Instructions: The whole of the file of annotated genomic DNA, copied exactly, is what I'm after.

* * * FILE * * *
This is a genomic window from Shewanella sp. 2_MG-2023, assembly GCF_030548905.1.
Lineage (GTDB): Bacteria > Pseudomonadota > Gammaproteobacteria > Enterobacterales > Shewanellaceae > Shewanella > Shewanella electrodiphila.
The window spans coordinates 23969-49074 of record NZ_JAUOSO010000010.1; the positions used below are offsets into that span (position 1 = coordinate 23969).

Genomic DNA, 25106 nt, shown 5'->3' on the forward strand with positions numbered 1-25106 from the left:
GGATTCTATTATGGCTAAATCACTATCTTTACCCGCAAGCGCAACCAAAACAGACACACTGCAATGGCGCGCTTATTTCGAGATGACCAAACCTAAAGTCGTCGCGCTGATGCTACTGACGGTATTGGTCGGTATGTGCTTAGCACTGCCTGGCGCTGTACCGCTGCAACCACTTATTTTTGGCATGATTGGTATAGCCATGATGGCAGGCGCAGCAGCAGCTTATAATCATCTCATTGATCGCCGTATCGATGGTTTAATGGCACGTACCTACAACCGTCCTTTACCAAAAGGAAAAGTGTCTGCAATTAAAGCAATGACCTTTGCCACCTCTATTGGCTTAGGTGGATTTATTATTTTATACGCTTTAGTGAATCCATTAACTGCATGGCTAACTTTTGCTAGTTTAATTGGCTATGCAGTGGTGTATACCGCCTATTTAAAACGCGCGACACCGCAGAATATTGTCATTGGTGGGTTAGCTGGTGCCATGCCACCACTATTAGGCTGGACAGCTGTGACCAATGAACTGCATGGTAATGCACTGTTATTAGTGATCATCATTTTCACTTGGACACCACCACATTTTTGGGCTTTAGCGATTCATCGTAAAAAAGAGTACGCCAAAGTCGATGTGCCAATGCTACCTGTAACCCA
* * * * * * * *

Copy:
This is a genomic window from Shewanella sp. 2_MG-2023, assembly GCF_030548905.1.
Lineage (GTDB): Bacteria > Pseudomonadota > Gammaproteobacteria > Enterobacterales > Shewanellaceae > Shewanella > Shewanella electrodiphila.
The window spans coordinates 23969-49074 of record NZ_JAUOSO010000010.1; the positions used below are offsets into that span (position 1 = coordinate 23969).

Genomic DNA, 25106 nt, shown 5'->3' on the forward strand with positions numbered 1-25106 from the left:
GGATTCTATTATGGCTAAATCACTATCTTTACCCGCAAGCGCAACCAAAACAGACACACTGCAATGGCGCGCTTATTTCGAGATGACCAAACCTAAAGTCGTCGCGCTGATGCTACTGACGGTATTGGTCGGTATGTGCTTAGCACTGCCTGGCGCTGTACCGCTGCAACCACTTATTTTTGGCATGATTGGTATAGCCATGATGGCAGGCGCAGCAGCAGCTTATAATCATCTCATTGATCGCCGTATCGATGGTTTAATGGCACGTACCTACAACCGTCCTTTACCAAAAGGAAAAGTGTCTGCAATTAAAGCAATGACCTTTGCCACCTCTATTGGCTTAGGTGGATTTATTATTTTATACGCTTTAGTGAATCCATTAACTGCATGGCTAACTTTTGCTAGTTTAATTGGCTATGCAGTGGTGTATACCGCCTATTTAAAACGCGCGACACCGCAGAATATTGTCATTGGTGGGTTAGCTGGTGCCATGCCACCACTATTAGGCTGGACAGCTGTGACCAATGAACTGCATGGTAATGCACTGTTATTAGTGATCATCATTTTCACTTGGACACCACCACATTTTTGGGCTTTAGCGATTCATCGTAAAAAAGAGTACGCCAAAGTCGATGTGCCAATGCTACCTGTAACCCA